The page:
While at the Immersive Education Initiative‘s Boston Summit April 23-25, I went to a workshop on Open Cobalt, an open source virtual world browser and toolkit. What I found most helpful about the presentation was the “historical” overview, which began with reference to the radical nature of linking in Gopher (a text-based predecessor to the WWW) as well as the “walled gardens” of CompuServ and AOL. One of the keynote speakers, Duke University professor Julian Lombardi, compared the “closed source” approach of Second Life to these walled gardens of the past and presented Open Cobalt as a potential solution to the current situation.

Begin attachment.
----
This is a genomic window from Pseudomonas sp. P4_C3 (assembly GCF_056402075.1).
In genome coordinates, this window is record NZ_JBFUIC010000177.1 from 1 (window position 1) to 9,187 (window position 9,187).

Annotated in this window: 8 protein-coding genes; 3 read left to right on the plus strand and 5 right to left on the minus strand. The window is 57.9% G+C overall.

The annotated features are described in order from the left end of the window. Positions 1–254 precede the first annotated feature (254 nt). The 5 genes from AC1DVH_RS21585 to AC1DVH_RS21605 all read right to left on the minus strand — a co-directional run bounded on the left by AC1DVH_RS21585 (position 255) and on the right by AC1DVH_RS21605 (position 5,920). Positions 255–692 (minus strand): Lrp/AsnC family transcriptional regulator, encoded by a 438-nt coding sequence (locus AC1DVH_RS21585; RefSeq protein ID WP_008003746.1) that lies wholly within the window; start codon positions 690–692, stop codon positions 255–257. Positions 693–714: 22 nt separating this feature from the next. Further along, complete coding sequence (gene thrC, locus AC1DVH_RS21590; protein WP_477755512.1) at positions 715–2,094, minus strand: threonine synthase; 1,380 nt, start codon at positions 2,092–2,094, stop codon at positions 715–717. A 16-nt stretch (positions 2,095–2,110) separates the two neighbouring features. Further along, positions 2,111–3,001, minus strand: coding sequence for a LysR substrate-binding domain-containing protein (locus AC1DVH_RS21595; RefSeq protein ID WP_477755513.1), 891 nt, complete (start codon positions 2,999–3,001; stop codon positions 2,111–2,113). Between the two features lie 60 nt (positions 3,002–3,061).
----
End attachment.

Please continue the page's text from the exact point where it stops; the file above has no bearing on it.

I immediately recognized the great potential for using this platform to have students experiment with the creation of virtual memory palaces, a concept I presented last month in the Writing for New Media class I’m teaching at Emerson College this spring. Open Cobalt’s ability to connect virtual worlds via links echoing the powers of connection that Gopher inaugurated in the 1990s can allow for collaborative projects and experiments in collective intelligence (or collective mnemonics). The possibilities are quite exciting–I saw this as one of the most promising developments to come out of the conference.